No BRAC round in National Defense Authorization Act, but ‘too early for victory dance,’ Rep. Courtney says
Reversing the president’s decision to delay the purchase of one Virginia-class submarine was the top priority this year for submarine advocates in Congress, U.S. Rep. Joe Courtney said Wednesday.
With both the Senate and House of Representatives agreeing to fund the submarine in the National Defense Authorization Act, Courtney, D-2nd District, said it’s “too early to do a victory dance in the end zone, but we’re in the red zone.”
The bill authorizes a 1.7 percent pay raise for military personnel and rejects the administration’s request for new rounds of base closures in 2013 and 2015. The Naval Submarine Base in Groton was nearly closed during the 2005 round.
The conference committee will begin working out the differences between the Senate and House versions of the bill next week. Both contain $778 million in advance procurement funding so the Navy can purchase two Virginia-class submarines in 2014, which effectively locks the funding into the final authorization act.
The Senate passed the $631 billion defense bill, 98-0, Tuesday night; the House approved it in May.
Sen. Joe Lieberman, D-Conn., cautioned that the “Senate’s work on defense is not completed with the passage of this bill.” Congress has until the end of the year to prevent $1.2 trillion in automatic spending cuts — known as sequestration — from taking effect Jan. 2.
Lieberman said the cuts “will do significant damage to our national security if they are implemented,” and he will work with his colleagues “to ensure we avert the fiscal cliff while sparing further cuts to America’s defense.”
Congress also gave the Navy the contracting authority for a five-year block, from 2014 to 2018, of up to 10 new submarines instead of capping the total at nine, and said the Navy could pay for the parts and services for the submarines over a set number of years instead of having to fund the ships fully upfront.
The coalition of legislators, primarily from Connecticut, Rhode Island and Virginia, lobbied for the incremental funding approach, which has been used with aircraft carriers but not with submarines.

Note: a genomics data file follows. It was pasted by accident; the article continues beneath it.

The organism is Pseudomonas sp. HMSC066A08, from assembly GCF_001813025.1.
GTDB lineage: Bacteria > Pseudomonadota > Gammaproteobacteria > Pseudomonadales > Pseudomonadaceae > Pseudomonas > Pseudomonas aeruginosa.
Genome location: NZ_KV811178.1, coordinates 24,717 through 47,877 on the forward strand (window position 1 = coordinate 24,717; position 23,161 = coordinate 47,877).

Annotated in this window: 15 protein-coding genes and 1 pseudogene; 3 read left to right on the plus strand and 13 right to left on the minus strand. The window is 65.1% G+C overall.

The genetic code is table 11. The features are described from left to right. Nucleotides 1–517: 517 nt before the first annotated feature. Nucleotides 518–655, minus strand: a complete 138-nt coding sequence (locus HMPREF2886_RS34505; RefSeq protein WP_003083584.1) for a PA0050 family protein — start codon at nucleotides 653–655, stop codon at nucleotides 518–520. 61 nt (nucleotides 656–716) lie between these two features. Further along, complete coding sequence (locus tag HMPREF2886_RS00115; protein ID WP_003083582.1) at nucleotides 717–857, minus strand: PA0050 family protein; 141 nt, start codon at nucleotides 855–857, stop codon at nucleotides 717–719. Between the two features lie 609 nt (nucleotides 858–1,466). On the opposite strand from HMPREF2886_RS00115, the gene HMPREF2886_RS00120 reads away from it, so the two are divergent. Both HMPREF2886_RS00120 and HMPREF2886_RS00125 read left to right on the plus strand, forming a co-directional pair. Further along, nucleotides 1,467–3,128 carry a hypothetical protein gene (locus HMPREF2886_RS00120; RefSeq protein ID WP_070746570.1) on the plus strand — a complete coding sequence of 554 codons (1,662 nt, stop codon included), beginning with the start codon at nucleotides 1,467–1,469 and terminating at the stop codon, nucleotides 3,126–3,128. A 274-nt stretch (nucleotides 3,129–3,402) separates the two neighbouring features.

But, Courtney said, the “2014 dip” was “the biggest step backward that we faced after years of progress.”
The president’s proposed budget had called for building one Virginia-class submarine in 2014 instead of two, and two subs in 2018 instead of one to save money now.
The work on the second submarine in 2014 translates to about 2 million man hours annually for five years at Electric Boat and Newport News Shipbuilding in Virginia — enough work to keep 800 to 1,000 people busy.
Bob Ross, executive director of the state’s Office of Military Affairs, said it would have been counterintuitive to make cuts to the program at a time when submarines are going to play a more prominent role in national security strategy.
The Virginia-class program should receive $4.9 billion, including $3.2 billion to build two submarines in 2013 and $1.7 billion to purchase parts with long lead times for two submarines in 2014 and 2015.
Sen. Richard Blumenthal, D-Conn., said the defense bill means “more jobs and economic growth for our state as it supports weapons and defense products made in Connecticut by Connecticut workers.”
On Wednesday, the House adopted the Senate’s version of the Coast Guard Authorization Act and made changes to the policy bill. The bill now returns to the Senate.
There was an attempt in November 2011 to amend the bill to change the admissions process at the Coast Guard Academy. The other military service academies admit students by congressional nomination, while the Coast Guard Academy traditionally has admitted students on the basis of academic merit.
The amendment failed, and the current bill does not include the proposal.